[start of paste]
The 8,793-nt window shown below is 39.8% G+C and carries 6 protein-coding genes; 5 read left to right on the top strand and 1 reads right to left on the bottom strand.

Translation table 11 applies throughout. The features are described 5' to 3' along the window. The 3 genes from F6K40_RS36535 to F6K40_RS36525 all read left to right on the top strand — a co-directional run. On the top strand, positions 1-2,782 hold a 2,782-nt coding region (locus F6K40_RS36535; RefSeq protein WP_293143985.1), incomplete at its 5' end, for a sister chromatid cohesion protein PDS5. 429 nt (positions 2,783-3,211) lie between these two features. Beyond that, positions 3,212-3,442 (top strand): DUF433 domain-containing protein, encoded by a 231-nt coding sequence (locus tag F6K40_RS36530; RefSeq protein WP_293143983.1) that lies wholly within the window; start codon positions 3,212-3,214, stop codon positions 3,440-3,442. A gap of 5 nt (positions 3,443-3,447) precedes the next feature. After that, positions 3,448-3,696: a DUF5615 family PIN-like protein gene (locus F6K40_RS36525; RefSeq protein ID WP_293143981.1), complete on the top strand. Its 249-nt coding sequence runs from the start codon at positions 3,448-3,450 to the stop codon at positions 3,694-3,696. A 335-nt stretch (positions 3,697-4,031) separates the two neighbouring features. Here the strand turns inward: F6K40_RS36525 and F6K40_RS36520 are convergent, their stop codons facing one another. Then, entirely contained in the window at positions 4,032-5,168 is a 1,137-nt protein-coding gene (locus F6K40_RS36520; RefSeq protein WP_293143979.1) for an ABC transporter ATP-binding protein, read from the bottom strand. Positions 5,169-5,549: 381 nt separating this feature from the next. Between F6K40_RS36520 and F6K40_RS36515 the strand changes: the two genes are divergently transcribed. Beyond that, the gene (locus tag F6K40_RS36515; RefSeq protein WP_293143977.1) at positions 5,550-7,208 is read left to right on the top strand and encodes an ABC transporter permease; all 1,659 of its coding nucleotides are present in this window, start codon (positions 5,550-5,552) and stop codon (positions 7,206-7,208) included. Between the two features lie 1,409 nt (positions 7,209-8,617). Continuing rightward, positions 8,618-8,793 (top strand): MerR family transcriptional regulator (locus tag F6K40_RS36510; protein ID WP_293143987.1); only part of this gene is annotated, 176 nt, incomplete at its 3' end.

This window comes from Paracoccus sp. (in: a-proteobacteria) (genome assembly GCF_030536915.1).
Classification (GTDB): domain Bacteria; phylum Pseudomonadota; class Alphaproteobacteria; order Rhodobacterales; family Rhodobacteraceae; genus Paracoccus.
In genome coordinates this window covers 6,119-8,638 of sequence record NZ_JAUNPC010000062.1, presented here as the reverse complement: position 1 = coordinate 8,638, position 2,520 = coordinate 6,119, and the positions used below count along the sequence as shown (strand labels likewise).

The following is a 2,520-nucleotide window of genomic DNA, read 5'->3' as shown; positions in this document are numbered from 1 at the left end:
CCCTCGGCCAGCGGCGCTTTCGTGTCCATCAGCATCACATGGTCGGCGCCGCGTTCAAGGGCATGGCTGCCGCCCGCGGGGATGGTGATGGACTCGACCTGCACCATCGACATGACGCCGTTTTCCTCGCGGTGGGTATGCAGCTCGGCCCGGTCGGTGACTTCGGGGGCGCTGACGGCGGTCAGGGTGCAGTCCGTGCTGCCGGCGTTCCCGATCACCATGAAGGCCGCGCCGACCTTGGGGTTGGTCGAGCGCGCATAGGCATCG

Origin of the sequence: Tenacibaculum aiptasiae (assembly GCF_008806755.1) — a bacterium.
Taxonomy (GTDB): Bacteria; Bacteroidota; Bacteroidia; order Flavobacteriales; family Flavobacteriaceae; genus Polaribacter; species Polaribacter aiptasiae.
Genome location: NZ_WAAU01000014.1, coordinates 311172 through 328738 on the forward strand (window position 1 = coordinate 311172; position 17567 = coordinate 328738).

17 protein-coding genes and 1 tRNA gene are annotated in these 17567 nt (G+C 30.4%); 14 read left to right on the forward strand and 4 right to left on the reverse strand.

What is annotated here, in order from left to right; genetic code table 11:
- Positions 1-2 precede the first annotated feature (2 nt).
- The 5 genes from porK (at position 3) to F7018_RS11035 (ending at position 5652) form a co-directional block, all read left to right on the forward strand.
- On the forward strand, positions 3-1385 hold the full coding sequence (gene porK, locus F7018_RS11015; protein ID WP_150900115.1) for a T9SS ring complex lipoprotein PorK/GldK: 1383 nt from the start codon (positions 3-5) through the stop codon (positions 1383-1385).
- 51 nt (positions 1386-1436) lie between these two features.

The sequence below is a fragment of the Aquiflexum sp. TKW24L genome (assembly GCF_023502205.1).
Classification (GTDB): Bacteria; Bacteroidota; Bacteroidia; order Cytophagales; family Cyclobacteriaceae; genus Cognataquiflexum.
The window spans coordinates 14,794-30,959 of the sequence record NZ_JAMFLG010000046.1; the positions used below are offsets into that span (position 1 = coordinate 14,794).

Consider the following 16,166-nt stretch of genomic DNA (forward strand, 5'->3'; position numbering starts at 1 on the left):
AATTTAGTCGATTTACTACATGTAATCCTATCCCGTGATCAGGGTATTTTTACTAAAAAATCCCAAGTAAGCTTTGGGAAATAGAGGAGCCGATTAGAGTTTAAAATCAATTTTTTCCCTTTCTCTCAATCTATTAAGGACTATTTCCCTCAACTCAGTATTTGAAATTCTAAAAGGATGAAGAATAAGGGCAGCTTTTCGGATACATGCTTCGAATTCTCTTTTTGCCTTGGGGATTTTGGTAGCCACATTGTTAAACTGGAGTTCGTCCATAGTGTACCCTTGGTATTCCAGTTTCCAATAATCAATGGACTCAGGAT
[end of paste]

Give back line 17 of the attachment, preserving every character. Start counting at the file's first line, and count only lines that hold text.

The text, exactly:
The sequence below is a fragment of the Aquiflexum sp. TKW24L genome (assembly GCF_023502205.1).